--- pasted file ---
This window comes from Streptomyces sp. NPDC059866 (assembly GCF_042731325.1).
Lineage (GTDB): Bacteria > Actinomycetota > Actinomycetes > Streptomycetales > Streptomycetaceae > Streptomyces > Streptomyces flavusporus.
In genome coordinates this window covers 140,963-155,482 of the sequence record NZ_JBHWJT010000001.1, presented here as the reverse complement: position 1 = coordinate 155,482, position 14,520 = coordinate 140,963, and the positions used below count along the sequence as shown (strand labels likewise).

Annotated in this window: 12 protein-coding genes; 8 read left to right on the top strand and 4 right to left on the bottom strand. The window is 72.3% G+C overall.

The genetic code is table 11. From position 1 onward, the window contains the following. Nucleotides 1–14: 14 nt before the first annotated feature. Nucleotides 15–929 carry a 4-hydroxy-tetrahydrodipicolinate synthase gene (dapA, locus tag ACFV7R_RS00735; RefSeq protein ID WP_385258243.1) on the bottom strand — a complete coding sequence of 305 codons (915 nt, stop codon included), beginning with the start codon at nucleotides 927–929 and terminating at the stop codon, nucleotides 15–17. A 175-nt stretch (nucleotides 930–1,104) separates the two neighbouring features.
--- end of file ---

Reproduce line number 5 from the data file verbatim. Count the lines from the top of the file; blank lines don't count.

The genetic code is table 11. From position 1 onward, the window contains the following. Nucleotides 1–14: 14 nt before the first annotated feature. Nucleotides 15–929 carry a 4-hydroxy-tetrahydrodipicolinate synthase gene (dapA, locus tag ACFV7R_RS00735; RefSeq protein ID WP_385258243.1) on the bottom strand — a complete coding sequence of 305 codons (915 nt, stop codon included), beginning with the start codon at nucleotides 927–929 and terminating at the stop codon, nucleotides 15–17. A 175-nt stretch (nucleotides 930–1,104) separates the two neighbouring features.